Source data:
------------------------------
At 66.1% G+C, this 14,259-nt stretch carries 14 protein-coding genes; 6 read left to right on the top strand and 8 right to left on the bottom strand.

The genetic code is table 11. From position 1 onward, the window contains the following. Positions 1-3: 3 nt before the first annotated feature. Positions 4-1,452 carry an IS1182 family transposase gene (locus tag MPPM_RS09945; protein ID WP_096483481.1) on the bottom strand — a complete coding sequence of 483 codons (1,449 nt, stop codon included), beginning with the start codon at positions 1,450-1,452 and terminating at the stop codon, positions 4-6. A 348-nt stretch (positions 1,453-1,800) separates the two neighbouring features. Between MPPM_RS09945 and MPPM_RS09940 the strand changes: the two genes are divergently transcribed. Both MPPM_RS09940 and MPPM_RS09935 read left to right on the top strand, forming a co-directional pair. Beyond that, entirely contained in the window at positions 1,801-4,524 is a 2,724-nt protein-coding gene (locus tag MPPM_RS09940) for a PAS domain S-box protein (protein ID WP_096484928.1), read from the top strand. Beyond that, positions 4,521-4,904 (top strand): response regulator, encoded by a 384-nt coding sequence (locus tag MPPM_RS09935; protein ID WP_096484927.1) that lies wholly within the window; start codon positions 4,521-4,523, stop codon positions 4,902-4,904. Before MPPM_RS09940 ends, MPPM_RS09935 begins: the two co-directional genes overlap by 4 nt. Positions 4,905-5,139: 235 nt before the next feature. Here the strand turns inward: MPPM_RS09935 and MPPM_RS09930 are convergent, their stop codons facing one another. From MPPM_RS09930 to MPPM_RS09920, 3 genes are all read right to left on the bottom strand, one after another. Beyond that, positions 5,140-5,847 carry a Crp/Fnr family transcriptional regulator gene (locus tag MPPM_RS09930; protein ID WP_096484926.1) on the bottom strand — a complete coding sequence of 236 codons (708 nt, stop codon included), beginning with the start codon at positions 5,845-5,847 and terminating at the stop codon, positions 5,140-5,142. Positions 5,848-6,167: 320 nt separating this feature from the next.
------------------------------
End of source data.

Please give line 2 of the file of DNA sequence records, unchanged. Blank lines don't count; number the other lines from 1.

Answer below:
The genetic code is table 11. From position 1 onward, the window contains the following. Positions 1-3: 3 nt before the first annotated feature. Positions 4-1,452 carry an IS1182 family transposase gene (locus tag MPPM_RS09945; protein ID WP_096483481.1) on the bottom strand — a complete coding sequence of 483 codons (1,449 nt, stop codon included), beginning with the start codon at positions 1,450-1,452 and terminating at the stop codon, positions 4-6. A 348-nt stretch (positions 1,453-1,800) separates the two neighbouring features. Between MPPM_RS09945 and MPPM_RS09940 the strand changes: the two genes are divergently transcribed. Both MPPM_RS09940 and MPPM_RS09935 read left to right on the top strand, forming a co-directional pair. Beyond that, entirely contained in the window at positions 1,801-4,524 is a 2,724-nt protein-coding gene (locus tag MPPM_RS09940) for a PAS domain S-box protein (protein ID WP_096484928.1), read from the top strand. Beyond that, positions 4,521-4,904 (top strand): response regulator, encoded by a 384-nt coding sequence (locus tag MPPM_RS09935; protein ID WP_096484927.1) that lies wholly within the window; start codon positions 4,521-4,523, stop codon positions 4,902-4,904. Before MPPM_RS09940 ends, MPPM_RS09935 begins: the two co-directional genes overlap by 4 nt. Positions 4,905-5,139: 235 nt before the next feature. Here the strand turns inward: MPPM_RS09935 and MPPM_RS09930 are convergent, their stop codons facing one another. From MPPM_RS09930 to MPPM_RS09920, 3 genes are all read right to left on the bottom strand, one after another. Beyond that, positions 5,140-5,847 carry a Crp/Fnr family transcriptional regulator gene (locus tag MPPM_RS09930; protein ID WP_096484926.1) on the bottom strand — a complete coding sequence of 236 codons (708 nt, stop codon included), beginning with the start codon at positions 5,845-5,847 and terminating at the stop codon, positions 5,140-5,142. Positions 5,848-6,167: 320 nt separating this feature from the next.